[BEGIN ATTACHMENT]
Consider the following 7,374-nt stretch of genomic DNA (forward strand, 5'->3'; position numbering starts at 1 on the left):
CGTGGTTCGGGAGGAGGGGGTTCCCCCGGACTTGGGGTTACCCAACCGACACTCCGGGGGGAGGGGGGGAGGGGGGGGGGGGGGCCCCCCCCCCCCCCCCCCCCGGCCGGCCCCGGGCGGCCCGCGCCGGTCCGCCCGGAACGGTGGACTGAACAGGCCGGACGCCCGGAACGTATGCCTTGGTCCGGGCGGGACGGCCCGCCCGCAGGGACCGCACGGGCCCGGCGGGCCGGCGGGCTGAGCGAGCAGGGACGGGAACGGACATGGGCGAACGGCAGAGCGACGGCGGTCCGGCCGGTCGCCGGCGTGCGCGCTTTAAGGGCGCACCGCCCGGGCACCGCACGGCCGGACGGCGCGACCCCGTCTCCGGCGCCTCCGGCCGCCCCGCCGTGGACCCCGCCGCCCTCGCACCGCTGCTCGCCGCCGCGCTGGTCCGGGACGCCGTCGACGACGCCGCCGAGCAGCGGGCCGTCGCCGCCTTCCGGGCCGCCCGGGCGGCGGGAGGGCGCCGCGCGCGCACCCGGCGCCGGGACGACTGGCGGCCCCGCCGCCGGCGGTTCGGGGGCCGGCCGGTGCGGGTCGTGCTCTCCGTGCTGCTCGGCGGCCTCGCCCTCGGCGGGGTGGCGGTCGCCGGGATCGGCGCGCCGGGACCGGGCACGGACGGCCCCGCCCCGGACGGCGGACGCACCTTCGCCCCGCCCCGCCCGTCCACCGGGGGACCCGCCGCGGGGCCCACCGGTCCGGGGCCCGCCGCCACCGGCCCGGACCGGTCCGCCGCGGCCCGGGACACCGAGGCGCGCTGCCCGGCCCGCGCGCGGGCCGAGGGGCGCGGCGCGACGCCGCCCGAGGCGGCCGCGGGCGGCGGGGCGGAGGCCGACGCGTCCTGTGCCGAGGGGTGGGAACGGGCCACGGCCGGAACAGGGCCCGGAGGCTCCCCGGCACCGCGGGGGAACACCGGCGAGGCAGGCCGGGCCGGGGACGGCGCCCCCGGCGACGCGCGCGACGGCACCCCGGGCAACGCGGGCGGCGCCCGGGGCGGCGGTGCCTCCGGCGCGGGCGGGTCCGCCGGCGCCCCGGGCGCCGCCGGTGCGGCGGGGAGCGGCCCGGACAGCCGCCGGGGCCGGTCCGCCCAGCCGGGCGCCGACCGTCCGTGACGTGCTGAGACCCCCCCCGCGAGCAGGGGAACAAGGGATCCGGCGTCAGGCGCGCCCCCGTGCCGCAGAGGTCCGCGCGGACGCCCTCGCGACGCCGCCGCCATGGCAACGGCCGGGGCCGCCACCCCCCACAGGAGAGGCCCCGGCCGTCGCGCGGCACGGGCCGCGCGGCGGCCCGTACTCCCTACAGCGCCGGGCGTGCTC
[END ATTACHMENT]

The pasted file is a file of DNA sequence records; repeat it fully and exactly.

Consider the following 7,374-nt stretch of genomic DNA (forward strand, 5'->3'; position numbering starts at 1 on the left):
CGTGGTTCGGGAGGAGGGGGTTCCCCCGGACTTGGGGTTACCCAACCGACACTCCGGGGGGAGGGGGGGAGGGGGGGGGGGGGGCCCCCCCCCCCCCCCCCCCCGGCCGGCCCCGGGCGGCCCGCGCCGGTCCGCCCGGAACGGTGGACTGAACAGGCCGGACGCCCGGAACGTATGCCTTGGTCCGGGCGGGACGGCCCGCCCGCAGGGACCGCACGGGCCCGGCGGGCCGGCGGGCTGAGCGAGCAGGGACGGGAACGGACATGGGCGAACGGCAGAGCGACGGCGGTCCGGCCGGTCGCCGGCGTGCGCGCTTTAAGGGCGCACCGCCCGGGCACCGCACGGCCGGACGGCGCGACCCCGTCTCCGGCGCCTCCGGCCGCCCCGCCGTGGACCCCGCCGCCCTCGCACCGCTGCTCGCCGCCGCGCTGGTCCGGGACGCCGTCGACGACGCCGCCGAGCAGCGGGCCGTCGCCGCCTTCCGGGCCGCCCGGGCGGCGGGAGGGCGCCGCGCGCGCACCCGGCGCCGGGACGACTGGCGGCCCCGCCGCCGGCGGTTCGGGGGCCGGCCGGTGCGGGTCGTGCTCTCCGTGCTGCTCGGCGGCCTCGCCCTCGGCGGGGTGGCGGTCGCCGGGATCGGCGCGCCGGGACCGGGCACGGACGGCCCCGCCCCGGACGGCGGACGCACCTTCGCCCCGCCCCGCCCGTCCACCGGGGGACCCGCCGCGGGGCCCACCGGTCCGGGGCCCGCCGCCACCGGCCCGGACCGGTCCGCCGCGGCCCGGGACACCGAGGCGCGCTGCCCGGCCCGCGCGCGGGCCGAGGGGCGCGGCGCGACGCCGCCCGAGGCGGCCGCGGGCGGCGGGGCGGAGGCCGACGCGTCCTGTGCCGAGGGGTGGGAACGGGCCACGGCCGGAACAGGGCCCGGAGGCTCCCCGGCACCGCGGGGGAACACCGGCGAGGCAGGCCGGGCCGGGGACGGCGCCCCCGGCGACGCGCGCGACGGCACCCCGGGCAACGCGGGCGGCGCCCGGGGCGGCGGTGCCTCCGGCGCGGGCGGGTCCGCCGGCGCCCCGGGCGCCGCCGGTGCGGCGGGGAGCGGCCCGGACAGCCGCCGGGGCCGGTCCGCCCAGCCGGGCGCCGACCGTCCGTGACGTGCTGAGACCCCCCCCGCGAGCAGGGGAACAAGGGATCCGGCGTCAGGCGCGCCCCCGTGCCGCAGAGGTCCGCGCGGACGCCCTCGCGACGCCGCCGCCATGGCAACGGCCGGGGCCGCCACCCCCCACAGGAGAGGCCCCGGCCGTCGCGCGGCACGGGCCGCGCGGCGGCCCGTACTCCCTACAGCGCCGGGCGTGCTC